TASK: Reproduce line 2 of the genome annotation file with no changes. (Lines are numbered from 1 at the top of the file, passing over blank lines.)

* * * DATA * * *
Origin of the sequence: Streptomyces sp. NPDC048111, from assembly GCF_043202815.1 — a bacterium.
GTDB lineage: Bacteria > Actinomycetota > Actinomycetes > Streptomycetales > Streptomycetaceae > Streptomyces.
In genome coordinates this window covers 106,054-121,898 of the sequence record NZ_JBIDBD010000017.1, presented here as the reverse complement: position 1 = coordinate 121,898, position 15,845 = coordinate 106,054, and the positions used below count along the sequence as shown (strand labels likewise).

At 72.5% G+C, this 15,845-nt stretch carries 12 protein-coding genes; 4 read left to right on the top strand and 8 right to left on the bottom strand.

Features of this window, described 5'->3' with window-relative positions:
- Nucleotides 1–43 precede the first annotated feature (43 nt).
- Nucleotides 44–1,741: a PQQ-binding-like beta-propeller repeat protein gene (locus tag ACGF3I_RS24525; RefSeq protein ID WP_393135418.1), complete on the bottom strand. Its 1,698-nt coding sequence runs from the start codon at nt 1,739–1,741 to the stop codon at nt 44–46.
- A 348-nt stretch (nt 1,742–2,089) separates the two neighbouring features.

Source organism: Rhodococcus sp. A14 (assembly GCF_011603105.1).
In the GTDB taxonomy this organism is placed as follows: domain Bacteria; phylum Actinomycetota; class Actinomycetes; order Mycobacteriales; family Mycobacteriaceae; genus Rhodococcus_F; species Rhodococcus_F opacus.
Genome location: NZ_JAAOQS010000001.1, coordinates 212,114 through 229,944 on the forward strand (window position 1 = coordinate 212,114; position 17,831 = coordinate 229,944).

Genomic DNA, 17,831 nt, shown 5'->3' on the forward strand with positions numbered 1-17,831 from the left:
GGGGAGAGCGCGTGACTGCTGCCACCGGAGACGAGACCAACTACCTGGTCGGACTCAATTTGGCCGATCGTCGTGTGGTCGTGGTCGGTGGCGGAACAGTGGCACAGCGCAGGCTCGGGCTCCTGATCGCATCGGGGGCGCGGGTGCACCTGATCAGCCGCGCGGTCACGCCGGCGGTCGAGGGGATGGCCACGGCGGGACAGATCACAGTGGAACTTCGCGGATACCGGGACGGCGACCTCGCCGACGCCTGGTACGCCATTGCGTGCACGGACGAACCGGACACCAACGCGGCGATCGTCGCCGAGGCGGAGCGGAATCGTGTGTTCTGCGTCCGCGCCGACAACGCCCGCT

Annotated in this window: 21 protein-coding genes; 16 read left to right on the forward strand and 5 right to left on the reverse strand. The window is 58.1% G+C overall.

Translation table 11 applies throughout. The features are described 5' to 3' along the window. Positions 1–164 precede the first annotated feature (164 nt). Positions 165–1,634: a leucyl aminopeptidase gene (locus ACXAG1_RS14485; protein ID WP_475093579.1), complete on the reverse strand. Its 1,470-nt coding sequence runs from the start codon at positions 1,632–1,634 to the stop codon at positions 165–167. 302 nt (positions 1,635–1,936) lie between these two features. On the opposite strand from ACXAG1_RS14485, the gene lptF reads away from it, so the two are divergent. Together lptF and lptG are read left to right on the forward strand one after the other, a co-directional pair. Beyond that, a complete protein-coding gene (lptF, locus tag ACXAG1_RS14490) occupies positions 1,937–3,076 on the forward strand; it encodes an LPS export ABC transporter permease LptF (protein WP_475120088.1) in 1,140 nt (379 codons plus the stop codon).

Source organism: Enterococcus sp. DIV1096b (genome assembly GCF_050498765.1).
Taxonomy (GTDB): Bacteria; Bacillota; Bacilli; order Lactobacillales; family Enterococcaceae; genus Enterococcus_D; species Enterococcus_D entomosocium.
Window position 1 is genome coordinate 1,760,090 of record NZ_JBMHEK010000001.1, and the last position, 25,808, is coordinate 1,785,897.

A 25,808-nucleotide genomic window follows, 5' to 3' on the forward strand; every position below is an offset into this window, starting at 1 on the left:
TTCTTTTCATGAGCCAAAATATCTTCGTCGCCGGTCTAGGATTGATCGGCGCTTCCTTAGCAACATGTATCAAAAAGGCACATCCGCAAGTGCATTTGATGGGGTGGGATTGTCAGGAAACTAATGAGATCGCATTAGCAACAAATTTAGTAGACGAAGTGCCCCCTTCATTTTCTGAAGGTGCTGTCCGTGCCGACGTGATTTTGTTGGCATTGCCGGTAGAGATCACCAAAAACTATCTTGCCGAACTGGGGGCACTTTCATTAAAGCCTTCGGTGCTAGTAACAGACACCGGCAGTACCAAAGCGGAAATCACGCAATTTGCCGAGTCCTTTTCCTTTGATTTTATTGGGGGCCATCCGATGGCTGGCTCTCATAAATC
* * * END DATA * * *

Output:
GTDB lineage: Bacteria > Actinomycetota > Actinomycetes > Streptomycetales > Streptomycetaceae > Streptomyces.